Hungary’s watchdog withholds nuclear expansion permits, requests more information

A general view of the turbine hall of reactor unit four of the Paks nuclear power plant in Paks, 120 km (75 miles) east of Budapest, March 21, 2011. REUTERS / Laszlo Balogh (HUNGARY ) / File Photo

BUDAPEST, Oct.1 (Reuters) – The Hungarian nuclear watchdog has suspended licenses for two new reactors at the Paks nuclear power plant pending further information from officials of the Russian-led project, further hampering a planned expansion beset by years of delays.

The government wants to more than double the capacity of the two gigawatt plant with two new 1.2 GW VVER reactors. A € 10 billion ($ 11.6 billion) loan from Moscow is financing the bulk of the € 12.5 billion project, led by Russian state atomic energy company Rosatom.

Attributed to Rosatom in 2014 without a call for tenders and often cited as an example of the warm ties between Hungarian Prime Minister Viktor Orban and Russian President Vladimir Putin that pissed off the West, the project was initially delayed by a lengthy review of the European Union focused on its funding.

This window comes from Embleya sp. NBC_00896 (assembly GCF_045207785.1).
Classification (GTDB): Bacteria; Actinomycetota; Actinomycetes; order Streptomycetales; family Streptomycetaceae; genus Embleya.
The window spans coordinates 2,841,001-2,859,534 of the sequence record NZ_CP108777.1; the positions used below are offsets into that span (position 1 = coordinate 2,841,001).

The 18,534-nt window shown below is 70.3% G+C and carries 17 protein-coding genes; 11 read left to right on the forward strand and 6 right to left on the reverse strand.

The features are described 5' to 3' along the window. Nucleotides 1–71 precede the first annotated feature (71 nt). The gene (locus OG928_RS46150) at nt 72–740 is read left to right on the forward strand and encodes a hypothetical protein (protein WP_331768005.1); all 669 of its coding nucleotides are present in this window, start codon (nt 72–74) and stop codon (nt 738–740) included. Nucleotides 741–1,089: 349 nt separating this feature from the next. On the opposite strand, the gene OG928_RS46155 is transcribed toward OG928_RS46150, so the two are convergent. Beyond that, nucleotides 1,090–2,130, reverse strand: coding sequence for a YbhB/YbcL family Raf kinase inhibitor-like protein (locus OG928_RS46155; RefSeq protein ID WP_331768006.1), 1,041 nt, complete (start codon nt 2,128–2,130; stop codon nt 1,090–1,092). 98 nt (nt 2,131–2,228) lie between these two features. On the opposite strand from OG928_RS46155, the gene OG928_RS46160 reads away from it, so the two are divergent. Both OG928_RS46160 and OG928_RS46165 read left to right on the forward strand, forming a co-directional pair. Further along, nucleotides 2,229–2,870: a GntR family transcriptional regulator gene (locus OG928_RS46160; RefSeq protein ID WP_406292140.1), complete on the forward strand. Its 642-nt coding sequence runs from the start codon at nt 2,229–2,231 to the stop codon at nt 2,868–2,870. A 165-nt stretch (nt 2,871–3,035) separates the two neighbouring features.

After a 15-month review of the construction documentation for the new block, the Hungarian Atomic Energy Authority said on Thursday it would seek additional information from the company managing the project, Paks II Atomeromu Zrt, before granting his approval.

“For the authority to be assured that all conditions are fully met, additional assessments and analyzes are needed in certain areas,” he said in a statement posted on his website.

Without specifying further, he said he was also taking into account the recommendations of a parallel review by the International Atomic Energy Agency.

Hungary changed its nuclear safety protocols to allow some work to start before the entire expansion – initially slated to start in 2018 and with the first block due to be completed in 2025 – gets the regulatory green light .

It was not clear to what extent the latest setback could delay construction of a project that is still in its early stages and on which Russia has agreed this year to delay payments by five years.

($ 1 = 0.8634 euros)

Reporting by Gergely Szakacs; edited by John Stonestreet

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